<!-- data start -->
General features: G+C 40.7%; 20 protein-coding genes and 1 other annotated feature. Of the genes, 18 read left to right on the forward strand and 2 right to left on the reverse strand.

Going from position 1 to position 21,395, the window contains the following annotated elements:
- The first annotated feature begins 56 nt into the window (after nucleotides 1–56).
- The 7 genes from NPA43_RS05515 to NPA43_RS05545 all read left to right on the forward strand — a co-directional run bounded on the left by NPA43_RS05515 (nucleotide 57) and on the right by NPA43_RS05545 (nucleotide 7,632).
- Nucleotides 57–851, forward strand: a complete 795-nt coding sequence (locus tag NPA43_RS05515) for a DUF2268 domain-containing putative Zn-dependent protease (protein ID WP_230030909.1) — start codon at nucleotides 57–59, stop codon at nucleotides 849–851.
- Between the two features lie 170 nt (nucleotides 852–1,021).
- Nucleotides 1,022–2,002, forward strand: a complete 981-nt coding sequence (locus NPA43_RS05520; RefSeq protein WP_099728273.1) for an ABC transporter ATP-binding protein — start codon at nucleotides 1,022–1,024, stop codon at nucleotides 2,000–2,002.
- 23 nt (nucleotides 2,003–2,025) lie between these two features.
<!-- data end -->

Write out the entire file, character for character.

General features: G+C 40.7%; 20 protein-coding genes and 1 other annotated feature. Of the genes, 18 read left to right on the forward strand and 2 right to left on the reverse strand.

Going from position 1 to position 21,395, the window contains the following annotated elements:
- The first annotated feature begins 56 nt into the window (after nucleotides 1–56).
- The 7 genes from NPA43_RS05515 to NPA43_RS05545 all read left to right on the forward strand — a co-directional run bounded on the left by NPA43_RS05515 (nucleotide 57) and on the right by NPA43_RS05545 (nucleotide 7,632).
- Nucleotides 57–851, forward strand: a complete 795-nt coding sequence (locus tag NPA43_RS05515) for a DUF2268 domain-containing putative Zn-dependent protease (protein ID WP_230030909.1) — start codon at nucleotides 57–59, stop codon at nucleotides 849–851.
- Between the two features lie 170 nt (nucleotides 852–1,021).
- Nucleotides 1,022–2,002, forward strand: a complete 981-nt coding sequence (locus NPA43_RS05520; RefSeq protein WP_099728273.1) for an ABC transporter ATP-binding protein — start codon at nucleotides 1,022–1,024, stop codon at nucleotides 2,000–2,002.
- 23 nt (nucleotides 2,003–2,025) lie between these two features.